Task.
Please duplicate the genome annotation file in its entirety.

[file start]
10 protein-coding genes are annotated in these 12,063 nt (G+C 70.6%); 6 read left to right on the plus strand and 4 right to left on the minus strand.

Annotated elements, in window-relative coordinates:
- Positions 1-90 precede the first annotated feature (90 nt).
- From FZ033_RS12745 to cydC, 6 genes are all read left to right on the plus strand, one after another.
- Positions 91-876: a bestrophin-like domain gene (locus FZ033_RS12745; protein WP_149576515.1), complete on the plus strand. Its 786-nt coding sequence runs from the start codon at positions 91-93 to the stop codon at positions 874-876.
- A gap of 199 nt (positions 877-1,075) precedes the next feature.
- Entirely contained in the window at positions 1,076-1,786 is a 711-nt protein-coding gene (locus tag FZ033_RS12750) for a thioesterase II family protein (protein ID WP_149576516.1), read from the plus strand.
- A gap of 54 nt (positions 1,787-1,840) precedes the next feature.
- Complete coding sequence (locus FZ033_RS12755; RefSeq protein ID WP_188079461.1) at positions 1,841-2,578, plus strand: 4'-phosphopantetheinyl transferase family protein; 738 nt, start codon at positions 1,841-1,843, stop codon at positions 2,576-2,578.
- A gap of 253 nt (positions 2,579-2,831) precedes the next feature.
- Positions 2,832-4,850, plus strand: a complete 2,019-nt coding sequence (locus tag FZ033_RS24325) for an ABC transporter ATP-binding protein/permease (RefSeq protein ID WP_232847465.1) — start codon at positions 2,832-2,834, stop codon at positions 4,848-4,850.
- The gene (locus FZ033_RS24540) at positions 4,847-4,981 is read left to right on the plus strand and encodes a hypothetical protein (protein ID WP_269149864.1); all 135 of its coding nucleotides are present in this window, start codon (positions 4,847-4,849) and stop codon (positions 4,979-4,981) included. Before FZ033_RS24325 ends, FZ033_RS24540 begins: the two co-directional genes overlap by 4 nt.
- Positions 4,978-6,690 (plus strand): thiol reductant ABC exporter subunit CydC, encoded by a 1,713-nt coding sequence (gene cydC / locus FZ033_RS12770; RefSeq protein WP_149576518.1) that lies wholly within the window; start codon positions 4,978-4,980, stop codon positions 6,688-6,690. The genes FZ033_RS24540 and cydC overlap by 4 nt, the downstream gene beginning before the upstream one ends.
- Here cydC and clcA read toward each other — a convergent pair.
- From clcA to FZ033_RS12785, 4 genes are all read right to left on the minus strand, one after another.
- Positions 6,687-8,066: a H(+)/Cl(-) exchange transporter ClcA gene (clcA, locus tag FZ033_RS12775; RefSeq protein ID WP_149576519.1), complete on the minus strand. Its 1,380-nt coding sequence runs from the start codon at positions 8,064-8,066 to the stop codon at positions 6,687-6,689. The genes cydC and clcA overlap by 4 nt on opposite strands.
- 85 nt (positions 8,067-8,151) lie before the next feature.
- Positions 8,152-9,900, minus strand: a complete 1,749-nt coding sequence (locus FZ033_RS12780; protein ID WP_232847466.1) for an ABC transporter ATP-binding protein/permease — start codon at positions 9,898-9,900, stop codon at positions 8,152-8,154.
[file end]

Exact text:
10 protein-coding genes are annotated in these 12,063 nt (G+C 70.6%); 6 read left to right on the plus strand and 4 right to left on the minus strand.

Annotated elements, in window-relative coordinates:
- Positions 1-90 precede the first annotated feature (90 nt).
- From FZ033_RS12745 to cydC, 6 genes are all read left to right on the plus strand, one after another.
- Positions 91-876: a bestrophin-like domain gene (locus FZ033_RS12745; protein WP_149576515.1), complete on the plus strand. Its 786-nt coding sequence runs from the start codon at positions 91-93 to the stop codon at positions 874-876.
- A gap of 199 nt (positions 877-1,075) precedes the next feature.
- Entirely contained in the window at positions 1,076-1,786 is a 711-nt protein-coding gene (locus tag FZ033_RS12750) for a thioesterase II family protein (protein ID WP_149576516.1), read from the plus strand.
- A gap of 54 nt (positions 1,787-1,840) precedes the next feature.
- Complete coding sequence (locus FZ033_RS12755; RefSeq protein ID WP_188079461.1) at positions 1,841-2,578, plus strand: 4'-phosphopantetheinyl transferase family protein; 738 nt, start codon at positions 1,841-1,843, stop codon at positions 2,576-2,578.
- A gap of 253 nt (positions 2,579-2,831) precedes the next feature.
- Positions 2,832-4,850, plus strand: a complete 2,019-nt coding sequence (locus tag FZ033_RS24325) for an ABC transporter ATP-binding protein/permease (RefSeq protein ID WP_232847465.1) — start codon at positions 2,832-2,834, stop codon at positions 4,848-4,850.
- The gene (locus FZ033_RS24540) at positions 4,847-4,981 is read left to right on the plus strand and encodes a hypothetical protein (protein ID WP_269149864.1); all 135 of its coding nucleotides are present in this window, start codon (positions 4,847-4,849) and stop codon (positions 4,979-4,981) included. Before FZ033_RS24325 ends, FZ033_RS24540 begins: the two co-directional genes overlap by 4 nt.
- Positions 4,978-6,690 (plus strand): thiol reductant ABC exporter subunit CydC, encoded by a 1,713-nt coding sequence (gene cydC / locus FZ033_RS12770; RefSeq protein WP_149576518.1) that lies wholly within the window; start codon positions 4,978-4,980, stop codon positions 6,688-6,690. The genes FZ033_RS24540 and cydC overlap by 4 nt, the downstream gene beginning before the upstream one ends.
- Here cydC and clcA read toward each other — a convergent pair.
- From clcA to FZ033_RS12785, 4 genes are all read right to left on the minus strand, one after another.
- Positions 6,687-8,066: a H(+)/Cl(-) exchange transporter ClcA gene (clcA, locus tag FZ033_RS12775; RefSeq protein ID WP_149576519.1), complete on the minus strand. Its 1,380-nt coding sequence runs from the start codon at positions 8,064-8,066 to the stop codon at positions 6,687-6,689. The genes cydC and clcA overlap by 4 nt on opposite strands.
- 85 nt (positions 8,067-8,151) lie before the next feature.
- Positions 8,152-9,900, minus strand: a complete 1,749-nt coding sequence (locus FZ033_RS12780; protein ID WP_232847466.1) for an ABC transporter ATP-binding protein/permease — start codon at positions 9,898-9,900, stop codon at positions 8,152-8,154.